I recently had a conversation with a member of our Executive Team at work regarding the transition of fully remote, work from home to working back in the office. Of course, as things begin to open up here in Illinois and across the country and beyond, this topic and these conversations will steadily increase as will the associated complexities and challenges of developing (or not) a policy around it.
This executive has a huge responsibility in formulating and rolling out a policy that will affect hundreds of people and the way they work and manage their daily lives moving forward as compared to the last 15 months. Of course, he’s not alone in making these decisions or coming up with the policy BUT, he’s more alone than he needs to be (in my judgement).
There was a meeting to discuss the preliminary policy and get people’s thoughts and opinions on it. I wasn’t in this meeting myself but as I listened to this Executive tell me about it, I could picture and get the sense of how it went (I’ve worked there long enough and know the people involved long enough to know how this went down). Not unlike many upper level management meetings where the request for feedback is initiated, not enough set up or container building was established with clear expectations, proper modeling, and the necessary but often overlooked key ingredient, Vulnerability.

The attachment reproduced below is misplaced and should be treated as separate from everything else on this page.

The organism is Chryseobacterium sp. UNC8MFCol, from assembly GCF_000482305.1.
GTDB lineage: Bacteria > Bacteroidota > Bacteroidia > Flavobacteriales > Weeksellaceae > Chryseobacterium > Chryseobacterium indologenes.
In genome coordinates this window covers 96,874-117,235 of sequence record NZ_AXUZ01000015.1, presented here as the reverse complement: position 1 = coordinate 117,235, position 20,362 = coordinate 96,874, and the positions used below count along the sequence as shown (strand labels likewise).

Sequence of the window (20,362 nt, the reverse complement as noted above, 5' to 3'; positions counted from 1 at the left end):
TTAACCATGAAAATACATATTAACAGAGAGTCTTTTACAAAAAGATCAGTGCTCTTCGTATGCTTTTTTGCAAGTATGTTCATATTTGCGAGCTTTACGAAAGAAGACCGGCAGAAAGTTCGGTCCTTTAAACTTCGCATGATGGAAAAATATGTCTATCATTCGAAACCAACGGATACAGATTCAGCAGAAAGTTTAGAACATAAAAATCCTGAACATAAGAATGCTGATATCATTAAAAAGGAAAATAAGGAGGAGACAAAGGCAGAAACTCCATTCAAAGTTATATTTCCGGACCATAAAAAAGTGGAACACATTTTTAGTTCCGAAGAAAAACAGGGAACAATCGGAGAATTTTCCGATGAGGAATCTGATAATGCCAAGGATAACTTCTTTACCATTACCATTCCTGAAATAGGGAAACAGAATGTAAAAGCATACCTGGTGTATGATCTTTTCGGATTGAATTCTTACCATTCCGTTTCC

Unsurprisingly, most people kept their mouths (and opinions) shut. The one person who did voice an opinion was actually “spoken to” after the meeting about HOW he brought in his opinion. (What’s the likelihood he’ll speak his mind the next time he’s asked to?)
If only people would behave the way we want them to!
Granted, I have learned (or, more accurately) am learning, that often times HOW I say something is as, if not more, important than WHAT I say. Yet, in a setting where people are being asked to let their voices be heard, HOW they let their voice ring out need not be the most important area of focus.
Later, as I was thinking on this further, I thought of the several other folks in the meeting who kept quiet. Clearly, that was the safer and easier path to tread. They knew that they wouldn’t receive a “talking to” if they simply nodded their heads in agreement. Not much vulnerability in that.
Managing people is an interesting endeavor. On the one hand, HOW people “behave” is super important. Some of what we’re managing is peoples behaviors! Yet, on the other hand, WHAT are the behaviors telling us? Are we paying attention? Are we being curious? Are we (am I) focusing on the right, or most important things?
Maybe, just maybe, Managers can get clear on the process, model vulnerability, and be curious about what shows up – paying closer attention to the WHAT and the WHY and not just about the HOW.